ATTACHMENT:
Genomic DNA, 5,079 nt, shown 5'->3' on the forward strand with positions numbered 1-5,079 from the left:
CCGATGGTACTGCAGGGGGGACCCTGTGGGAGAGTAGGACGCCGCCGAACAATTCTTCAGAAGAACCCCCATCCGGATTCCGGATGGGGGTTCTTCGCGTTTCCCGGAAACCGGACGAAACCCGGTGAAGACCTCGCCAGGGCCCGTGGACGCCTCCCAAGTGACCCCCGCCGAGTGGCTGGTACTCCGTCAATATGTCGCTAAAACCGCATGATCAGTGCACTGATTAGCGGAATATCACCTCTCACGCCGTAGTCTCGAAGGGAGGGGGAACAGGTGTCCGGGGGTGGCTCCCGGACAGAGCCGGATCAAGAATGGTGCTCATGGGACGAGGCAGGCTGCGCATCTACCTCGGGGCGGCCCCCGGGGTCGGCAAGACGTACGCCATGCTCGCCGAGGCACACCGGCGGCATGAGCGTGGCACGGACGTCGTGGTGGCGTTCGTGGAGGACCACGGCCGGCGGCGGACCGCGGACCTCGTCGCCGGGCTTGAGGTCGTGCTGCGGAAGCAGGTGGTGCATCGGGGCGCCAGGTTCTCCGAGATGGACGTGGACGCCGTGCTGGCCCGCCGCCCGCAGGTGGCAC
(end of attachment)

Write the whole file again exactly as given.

Genomic DNA, 5,079 nt, shown 5'->3' on the forward strand with positions numbered 1-5,079 from the left:
CCGATGGTACTGCAGGGGGGACCCTGTGGGAGAGTAGGACGCCGCCGAACAATTCTTCAGAAGAACCCCCATCCGGATTCCGGATGGGGGTTCTTCGCGTTTCCCGGAAACCGGACGAAACCCGGTGAAGACCTCGCCAGGGCCCGTGGACGCCTCCCAAGTGACCCCCGCCGAGTGGCTGGTACTCCGTCAATATGTCGCTAAAACCGCATGATCAGTGCACTGATTAGCGGAATATCACCTCTCACGCCGTAGTCTCGAAGGGAGGGGGAACAGGTGTCCGGGGGTGGCTCCCGGACAGAGCCGGATCAAGAATGGTGCTCATGGGACGAGGCAGGCTGCGCATCTACCTCGGGGCGGCCCCCGGGGTCGGCAAGACGTACGCCATGCTCGCCGAGGCACACCGGCGGCATGAGCGTGGCACGGACGTCGTGGTGGCGTTCGTGGAGGACCACGGCCGGCGGCGGACCGCGGACCTCGTCGCCGGGCTTGAGGTCGTGCTGCGGAAGCAGGTGGTGCATCGGGGCGCCAGGTTCTCCGAGATGGACGTGGACGCCGTGCTGGCCCGCCGCCCGCAGGTGGCAC